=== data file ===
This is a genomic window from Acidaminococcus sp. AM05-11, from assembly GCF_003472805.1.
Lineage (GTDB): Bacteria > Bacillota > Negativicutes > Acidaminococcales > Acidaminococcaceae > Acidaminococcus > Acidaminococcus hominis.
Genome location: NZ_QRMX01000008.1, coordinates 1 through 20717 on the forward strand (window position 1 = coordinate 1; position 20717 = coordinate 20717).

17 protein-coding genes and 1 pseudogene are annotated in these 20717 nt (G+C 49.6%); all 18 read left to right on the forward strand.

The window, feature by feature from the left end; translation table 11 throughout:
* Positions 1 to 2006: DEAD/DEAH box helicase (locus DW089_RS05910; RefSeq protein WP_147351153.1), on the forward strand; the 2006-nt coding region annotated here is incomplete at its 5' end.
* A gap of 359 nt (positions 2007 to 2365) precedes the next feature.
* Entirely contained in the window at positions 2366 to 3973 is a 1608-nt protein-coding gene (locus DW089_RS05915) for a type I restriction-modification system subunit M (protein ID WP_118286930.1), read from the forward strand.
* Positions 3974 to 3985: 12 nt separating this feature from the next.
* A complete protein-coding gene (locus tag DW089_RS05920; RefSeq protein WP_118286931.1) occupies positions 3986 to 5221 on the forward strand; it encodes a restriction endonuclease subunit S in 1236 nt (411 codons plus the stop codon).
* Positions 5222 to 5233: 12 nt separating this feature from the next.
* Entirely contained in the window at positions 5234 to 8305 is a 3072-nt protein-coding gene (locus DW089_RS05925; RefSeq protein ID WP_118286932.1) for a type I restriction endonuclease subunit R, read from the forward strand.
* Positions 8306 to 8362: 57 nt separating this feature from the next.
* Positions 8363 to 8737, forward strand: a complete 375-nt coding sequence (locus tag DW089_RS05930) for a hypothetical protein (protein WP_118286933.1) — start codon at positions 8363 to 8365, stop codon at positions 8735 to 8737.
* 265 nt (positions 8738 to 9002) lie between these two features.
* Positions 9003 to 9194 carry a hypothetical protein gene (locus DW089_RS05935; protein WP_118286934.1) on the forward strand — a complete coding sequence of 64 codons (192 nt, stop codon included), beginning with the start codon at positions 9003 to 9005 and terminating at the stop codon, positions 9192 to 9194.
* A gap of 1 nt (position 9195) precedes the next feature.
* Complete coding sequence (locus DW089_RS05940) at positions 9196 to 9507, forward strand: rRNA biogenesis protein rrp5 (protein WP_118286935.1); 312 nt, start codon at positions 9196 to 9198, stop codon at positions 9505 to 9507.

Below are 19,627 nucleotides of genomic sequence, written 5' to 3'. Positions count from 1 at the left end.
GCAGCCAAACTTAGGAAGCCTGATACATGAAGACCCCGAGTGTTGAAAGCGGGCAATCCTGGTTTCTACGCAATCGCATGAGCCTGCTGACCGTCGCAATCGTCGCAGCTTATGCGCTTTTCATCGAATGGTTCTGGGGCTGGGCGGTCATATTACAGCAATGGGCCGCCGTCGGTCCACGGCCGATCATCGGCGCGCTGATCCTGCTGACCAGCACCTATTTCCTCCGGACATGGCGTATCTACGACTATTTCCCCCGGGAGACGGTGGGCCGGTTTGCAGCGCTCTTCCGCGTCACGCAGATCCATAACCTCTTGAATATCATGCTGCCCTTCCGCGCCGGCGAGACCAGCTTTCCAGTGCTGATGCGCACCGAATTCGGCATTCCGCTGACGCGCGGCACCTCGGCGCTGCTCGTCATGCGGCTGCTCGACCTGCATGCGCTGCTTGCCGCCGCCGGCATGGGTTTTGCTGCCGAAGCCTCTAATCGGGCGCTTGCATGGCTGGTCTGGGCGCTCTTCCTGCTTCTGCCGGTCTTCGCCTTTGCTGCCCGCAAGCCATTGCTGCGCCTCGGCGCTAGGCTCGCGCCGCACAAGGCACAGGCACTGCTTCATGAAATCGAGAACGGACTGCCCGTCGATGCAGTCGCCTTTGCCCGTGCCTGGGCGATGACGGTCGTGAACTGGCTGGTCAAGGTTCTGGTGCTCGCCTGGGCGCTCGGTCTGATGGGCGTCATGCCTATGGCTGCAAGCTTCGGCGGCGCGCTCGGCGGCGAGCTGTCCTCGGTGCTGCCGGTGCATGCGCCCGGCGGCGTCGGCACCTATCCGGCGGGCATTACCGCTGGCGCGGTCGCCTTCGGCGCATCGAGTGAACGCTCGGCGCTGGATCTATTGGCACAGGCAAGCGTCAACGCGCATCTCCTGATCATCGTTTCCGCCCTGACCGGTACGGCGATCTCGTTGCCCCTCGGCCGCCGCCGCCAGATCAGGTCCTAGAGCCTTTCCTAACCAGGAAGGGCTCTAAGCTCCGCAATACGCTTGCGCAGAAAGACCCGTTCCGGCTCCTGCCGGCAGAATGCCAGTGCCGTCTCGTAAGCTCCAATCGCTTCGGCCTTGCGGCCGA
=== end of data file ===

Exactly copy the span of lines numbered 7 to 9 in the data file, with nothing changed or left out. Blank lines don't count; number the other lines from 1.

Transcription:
* A gap of 359 nt (positions 2007 to 2365) precedes the next feature.
* Entirely contained in the window at positions 2366 to 3973 is a 1608-nt protein-coding gene (locus DW089_RS05915) for a type I restriction-modification system subunit M (protein ID WP_118286930.1), read from the forward strand.
* Positions 3974 to 3985: 12 nt separating this feature from the next.